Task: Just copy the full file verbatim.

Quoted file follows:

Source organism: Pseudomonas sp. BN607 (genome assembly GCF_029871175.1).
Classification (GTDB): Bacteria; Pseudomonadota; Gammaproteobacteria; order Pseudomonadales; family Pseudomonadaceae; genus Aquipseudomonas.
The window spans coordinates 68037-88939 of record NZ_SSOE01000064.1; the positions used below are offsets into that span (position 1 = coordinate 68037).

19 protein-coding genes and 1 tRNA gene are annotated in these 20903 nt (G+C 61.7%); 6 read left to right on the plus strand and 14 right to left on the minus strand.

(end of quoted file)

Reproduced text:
Source organism: Pseudomonas sp. BN607 (genome assembly GCF_029871175.1).
Classification (GTDB): Bacteria; Pseudomonadota; Gammaproteobacteria; order Pseudomonadales; family Pseudomonadaceae; genus Aquipseudomonas.
The window spans coordinates 68037-88939 of record NZ_SSOE01000064.1; the positions used below are offsets into that span (position 1 = coordinate 68037).

19 protein-coding genes and 1 tRNA gene are annotated in these 20903 nt (G+C 61.7%); 6 read left to right on the plus strand and 14 right to left on the minus strand.